February 21, 2022
TARAMCHUK, Ukraine (Reuters) – Valeriy, a Ukrainian pensioner living near front lines with Russian-backed separatists, says his village has been shelled three times within days despite having no possible targets except an old cargo truck. That makes him angry and fearful.
The population of tiny Taramchuk, on the edge of government-controlled territory, has shriveled to under 10 since separatist forces seized a swathe of Ukraine’s east in 2014, triggering conflict with the Ukrainian army.
Now the rumble of heavy weapons, largely muted for years, is escalating anew amid signs of Russia preparing for a full-blown invasion of Ukraine, and 63-year-old Valeriy fears the worst after shelling struck his house on Sunday.
“Today (Sunday) at 9 a.m., while I was sitting in the house chatting with my neighbour Alekseyevich, I heard several shells crash in the immediate area. Shrapnel hit my roof,” he told a Reuters visitor later that day.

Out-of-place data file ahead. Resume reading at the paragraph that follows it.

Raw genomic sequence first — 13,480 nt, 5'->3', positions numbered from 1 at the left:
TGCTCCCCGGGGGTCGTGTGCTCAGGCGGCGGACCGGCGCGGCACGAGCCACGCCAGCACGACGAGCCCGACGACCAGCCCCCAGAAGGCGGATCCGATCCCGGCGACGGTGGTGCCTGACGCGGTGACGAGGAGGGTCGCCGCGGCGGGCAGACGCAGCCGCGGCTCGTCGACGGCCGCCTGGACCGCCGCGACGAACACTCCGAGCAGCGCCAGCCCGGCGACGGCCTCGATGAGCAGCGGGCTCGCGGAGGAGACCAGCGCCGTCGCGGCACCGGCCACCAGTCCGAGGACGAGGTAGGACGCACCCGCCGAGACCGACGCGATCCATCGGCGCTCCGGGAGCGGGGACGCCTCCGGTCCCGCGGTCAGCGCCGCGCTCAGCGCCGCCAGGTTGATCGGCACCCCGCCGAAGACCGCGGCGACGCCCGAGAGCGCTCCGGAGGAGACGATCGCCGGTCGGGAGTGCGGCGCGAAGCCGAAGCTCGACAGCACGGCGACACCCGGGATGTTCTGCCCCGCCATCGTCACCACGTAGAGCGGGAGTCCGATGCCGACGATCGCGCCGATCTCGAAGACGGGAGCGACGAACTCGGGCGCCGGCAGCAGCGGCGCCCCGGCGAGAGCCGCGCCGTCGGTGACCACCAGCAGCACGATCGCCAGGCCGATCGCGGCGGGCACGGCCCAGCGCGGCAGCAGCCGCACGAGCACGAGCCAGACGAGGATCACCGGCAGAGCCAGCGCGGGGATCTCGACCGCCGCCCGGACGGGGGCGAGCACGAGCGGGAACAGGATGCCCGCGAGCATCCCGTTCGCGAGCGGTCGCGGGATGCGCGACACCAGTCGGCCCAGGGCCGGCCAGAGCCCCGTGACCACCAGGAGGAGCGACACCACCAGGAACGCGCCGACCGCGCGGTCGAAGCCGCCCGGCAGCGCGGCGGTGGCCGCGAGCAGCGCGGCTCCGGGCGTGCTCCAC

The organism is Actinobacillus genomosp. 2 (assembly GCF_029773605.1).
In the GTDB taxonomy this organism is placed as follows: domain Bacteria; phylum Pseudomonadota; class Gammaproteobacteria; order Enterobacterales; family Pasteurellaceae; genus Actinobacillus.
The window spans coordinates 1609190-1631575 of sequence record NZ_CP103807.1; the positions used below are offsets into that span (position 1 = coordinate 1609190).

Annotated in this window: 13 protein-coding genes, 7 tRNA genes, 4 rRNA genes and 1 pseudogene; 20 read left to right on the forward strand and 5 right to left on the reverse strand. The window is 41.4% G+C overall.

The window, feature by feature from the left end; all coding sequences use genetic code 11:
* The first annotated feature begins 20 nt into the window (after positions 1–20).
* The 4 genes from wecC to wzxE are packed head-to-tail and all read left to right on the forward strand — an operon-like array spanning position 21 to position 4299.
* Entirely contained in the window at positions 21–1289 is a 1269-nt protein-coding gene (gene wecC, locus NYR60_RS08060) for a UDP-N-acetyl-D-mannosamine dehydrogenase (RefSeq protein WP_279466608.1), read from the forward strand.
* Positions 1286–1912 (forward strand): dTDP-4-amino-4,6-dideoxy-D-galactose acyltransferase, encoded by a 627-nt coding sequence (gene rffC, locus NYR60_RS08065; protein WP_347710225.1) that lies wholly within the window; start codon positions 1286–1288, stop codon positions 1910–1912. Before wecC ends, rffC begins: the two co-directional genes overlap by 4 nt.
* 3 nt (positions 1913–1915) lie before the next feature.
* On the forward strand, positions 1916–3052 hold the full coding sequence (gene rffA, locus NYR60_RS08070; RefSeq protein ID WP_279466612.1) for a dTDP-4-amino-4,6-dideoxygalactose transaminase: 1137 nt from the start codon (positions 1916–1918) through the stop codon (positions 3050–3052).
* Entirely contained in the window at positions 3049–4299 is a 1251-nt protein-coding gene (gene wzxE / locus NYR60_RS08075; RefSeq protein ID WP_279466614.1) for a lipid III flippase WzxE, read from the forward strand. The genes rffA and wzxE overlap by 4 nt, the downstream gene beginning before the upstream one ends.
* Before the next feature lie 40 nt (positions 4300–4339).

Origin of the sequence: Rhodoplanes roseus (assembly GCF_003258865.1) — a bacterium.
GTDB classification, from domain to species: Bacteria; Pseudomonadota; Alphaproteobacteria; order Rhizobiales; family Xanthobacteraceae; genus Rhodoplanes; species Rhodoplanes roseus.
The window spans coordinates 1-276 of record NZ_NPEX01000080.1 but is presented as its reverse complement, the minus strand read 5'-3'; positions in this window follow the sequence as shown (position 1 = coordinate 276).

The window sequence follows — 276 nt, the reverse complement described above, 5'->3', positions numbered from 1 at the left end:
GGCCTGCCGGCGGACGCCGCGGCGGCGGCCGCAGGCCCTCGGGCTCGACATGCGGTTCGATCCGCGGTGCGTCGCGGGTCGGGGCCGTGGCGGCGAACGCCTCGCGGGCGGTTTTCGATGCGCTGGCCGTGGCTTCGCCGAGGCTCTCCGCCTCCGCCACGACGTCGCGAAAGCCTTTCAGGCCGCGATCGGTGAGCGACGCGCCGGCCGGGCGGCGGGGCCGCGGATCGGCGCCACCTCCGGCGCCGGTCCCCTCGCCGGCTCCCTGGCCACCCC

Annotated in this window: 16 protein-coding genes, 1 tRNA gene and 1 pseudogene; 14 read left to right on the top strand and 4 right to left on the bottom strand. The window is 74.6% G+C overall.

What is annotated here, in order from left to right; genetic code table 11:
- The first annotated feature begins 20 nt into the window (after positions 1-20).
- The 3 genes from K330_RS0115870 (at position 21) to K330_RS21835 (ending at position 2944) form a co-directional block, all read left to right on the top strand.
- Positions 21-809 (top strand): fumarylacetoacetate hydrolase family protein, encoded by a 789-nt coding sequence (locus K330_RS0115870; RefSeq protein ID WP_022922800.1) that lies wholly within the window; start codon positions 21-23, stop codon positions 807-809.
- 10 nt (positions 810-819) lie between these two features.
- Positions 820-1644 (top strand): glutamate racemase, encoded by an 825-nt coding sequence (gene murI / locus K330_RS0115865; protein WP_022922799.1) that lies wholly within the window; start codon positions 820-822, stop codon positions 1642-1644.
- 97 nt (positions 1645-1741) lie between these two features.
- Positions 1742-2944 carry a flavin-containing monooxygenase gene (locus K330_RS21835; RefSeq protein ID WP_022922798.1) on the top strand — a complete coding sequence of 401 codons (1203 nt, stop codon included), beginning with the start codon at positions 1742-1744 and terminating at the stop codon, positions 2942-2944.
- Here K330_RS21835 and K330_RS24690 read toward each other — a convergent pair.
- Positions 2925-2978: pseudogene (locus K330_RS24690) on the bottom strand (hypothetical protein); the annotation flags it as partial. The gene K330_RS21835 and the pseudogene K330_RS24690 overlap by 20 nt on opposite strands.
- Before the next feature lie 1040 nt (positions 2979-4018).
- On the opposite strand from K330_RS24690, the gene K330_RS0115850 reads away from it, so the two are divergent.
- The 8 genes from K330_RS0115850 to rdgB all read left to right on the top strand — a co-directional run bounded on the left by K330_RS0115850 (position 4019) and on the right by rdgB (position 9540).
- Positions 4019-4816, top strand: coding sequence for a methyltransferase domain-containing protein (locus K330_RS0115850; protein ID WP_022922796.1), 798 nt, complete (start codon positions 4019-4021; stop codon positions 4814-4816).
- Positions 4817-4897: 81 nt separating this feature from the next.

“We don’t have anything here (of military importance). The scariest thing here is an old ZIL-131 ‘armoured vehicle’ manufactured in 1973,” he said sarcastically, referring to a vintage Soviet cargo truck.
Valeriy showed Reuters the rubble of his late neighbour’s vacant brick home that he said was flattened by shells on Feb. 17. “It was a direct hit. The fence was destroyed. Nothing left here. It is a shame. What did they fire at? What for?
“We’ve lived next to the front lines for eight years.” he continued. “But I am the only ‘fighter’ here. A few people live nearby, but they are above 80 years old. ‘The scariest’ fighters they are.”
Valeriy said he had a son and grandson living in Donetsk, the main city in one of two self-declared, separatist mini-republics.
“I speak by phone to many people there. There are hundreds of people I know there. No one wants this shit,” he said, referring to fears of all-out conflict. “What is happening there and here is absurd.”
(Reporting by Margaryta Chornokondratenko Editing by Mark Heinrich)